Adrienne had a front room with some sitting furniture and end tables. As she entered, she could hear Adrienne and her daughter/apprentice Annabelle in the next room, which was for consultation and examinations. Like most of the tradespeople in the castle, they lived above their own workplace. Mara had been upstairs once, and was impressed with how well the small space was organized and kept clean. Adrienne lived with her husband Frederick, who worked in the stables, Annabelle, and Frederick’s mother. Annabelle would live with them until her own marriage was arranged. Adrienne had one other daughter and a son, both of whom were married and lived outside of the castle, to their parents’ regret.
Mara pondered whether to ring the little bell in the sitting room. She had no appointment and did not feel entitled to interrupt the examination that was in progress, from what she could determine by the sounds. She sat quietly in a chair next to the window and kept the books in her lap, sometimes flipping idly to different pages while waiting. Eventually she heard Adrienne giving final instructions to her patient, but tried not to eavesdrop, and the midwife’s voice grew louder until the door was opened. Adrienne emerged, escorting an impressively pregnant woman about Mara’s age. At the sight of her, the women stopped walking and were silent. Mara blushed.
“Oh,” she said, “I beg your pardon. I didn’t mean to stare.”
Both women replied to her apology by dipping into shallow curtsies. The pregnant woman lost her balance and started to stumble. Mara was on her feet and over to assist so quickly, she forgot about the books, which clattered to the floor. She and Adrienne helped the girl onto a bench, and then Mara groaned at herself and rushed back to the books, inspecting them for any damage. The bookmark had fallen out of one of them, but they were otherwise not much worse for wear.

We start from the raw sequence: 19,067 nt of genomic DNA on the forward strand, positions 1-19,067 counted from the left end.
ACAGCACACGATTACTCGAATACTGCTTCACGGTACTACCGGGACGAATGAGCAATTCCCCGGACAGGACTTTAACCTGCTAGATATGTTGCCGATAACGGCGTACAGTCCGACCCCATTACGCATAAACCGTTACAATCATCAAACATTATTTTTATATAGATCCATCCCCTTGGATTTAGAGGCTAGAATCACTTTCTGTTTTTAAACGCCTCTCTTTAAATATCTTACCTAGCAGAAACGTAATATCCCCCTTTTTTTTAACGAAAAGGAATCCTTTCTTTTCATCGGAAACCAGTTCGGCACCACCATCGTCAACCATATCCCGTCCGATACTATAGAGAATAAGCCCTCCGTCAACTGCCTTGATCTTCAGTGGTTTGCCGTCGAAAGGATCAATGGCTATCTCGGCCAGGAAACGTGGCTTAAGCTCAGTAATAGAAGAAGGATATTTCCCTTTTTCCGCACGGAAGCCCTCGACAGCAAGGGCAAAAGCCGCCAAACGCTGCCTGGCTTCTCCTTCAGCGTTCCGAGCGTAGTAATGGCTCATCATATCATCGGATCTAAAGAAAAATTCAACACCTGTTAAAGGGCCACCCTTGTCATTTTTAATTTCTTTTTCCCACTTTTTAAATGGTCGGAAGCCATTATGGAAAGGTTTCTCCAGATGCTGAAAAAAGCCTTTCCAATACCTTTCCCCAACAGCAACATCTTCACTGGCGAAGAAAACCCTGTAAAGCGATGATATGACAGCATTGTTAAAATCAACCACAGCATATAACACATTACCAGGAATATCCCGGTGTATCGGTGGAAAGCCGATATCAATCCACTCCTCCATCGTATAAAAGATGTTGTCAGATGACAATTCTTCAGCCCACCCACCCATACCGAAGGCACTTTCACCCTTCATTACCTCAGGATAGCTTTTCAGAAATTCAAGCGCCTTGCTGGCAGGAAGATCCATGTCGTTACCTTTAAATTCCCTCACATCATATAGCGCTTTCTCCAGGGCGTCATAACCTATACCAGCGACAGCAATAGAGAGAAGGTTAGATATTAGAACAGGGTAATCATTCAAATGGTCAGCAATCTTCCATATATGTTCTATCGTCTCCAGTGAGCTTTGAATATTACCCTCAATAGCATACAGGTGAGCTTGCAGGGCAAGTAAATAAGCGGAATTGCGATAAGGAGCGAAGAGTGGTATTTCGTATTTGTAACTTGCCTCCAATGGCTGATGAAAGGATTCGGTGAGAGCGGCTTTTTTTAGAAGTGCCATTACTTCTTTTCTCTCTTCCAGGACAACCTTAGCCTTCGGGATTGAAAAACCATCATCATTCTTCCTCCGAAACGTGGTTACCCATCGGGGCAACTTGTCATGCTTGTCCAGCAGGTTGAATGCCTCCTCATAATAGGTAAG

“Your Highness,” said Adrienne, “Do you need assistance?”
Mara looked up quickly from her inspection, and carefully closed the books and set them aside. “I’m fine,” she said. “And the books will live. I hope. Oh! Now I remember! Um…” she pointed at the woman, who was standing again with Adrienne’s help. “Ophelia, yes? A seamstress?”
Ophelia’s face beamed. She clasped her hands together. “Yes, your Highness; I am Ophelia,” she said. “And one of our seamstresses. How kind of you to remember!”
“How long were you waiting out here?” said Adrienne. “If you rang the bell, please forgive us for not hearing it.”
“I didn’t ring it,” said Mara, waving it off. “Do you mind if I ask-” She pointed to Ophelia’s belly. “-When the child is expected to come?”
“Three months, your Highness,” said Adrienne, patting her patient’s belly proudly and smiling.
“Adrienne, you know I don’t-” said Mara, gesturing nervously, “Just Mara. Please. And for you, Ophelia. We’re all just women here, yes?” Her smile was genuine, but the laugh was nervous and forced. “You know… I was wondering, uh, Ophelia… if, after the child is born, and it’s not an imposition, if… you wouldn’t mind my… stopping by to visit? To see the child? But only if it’s no trouble!”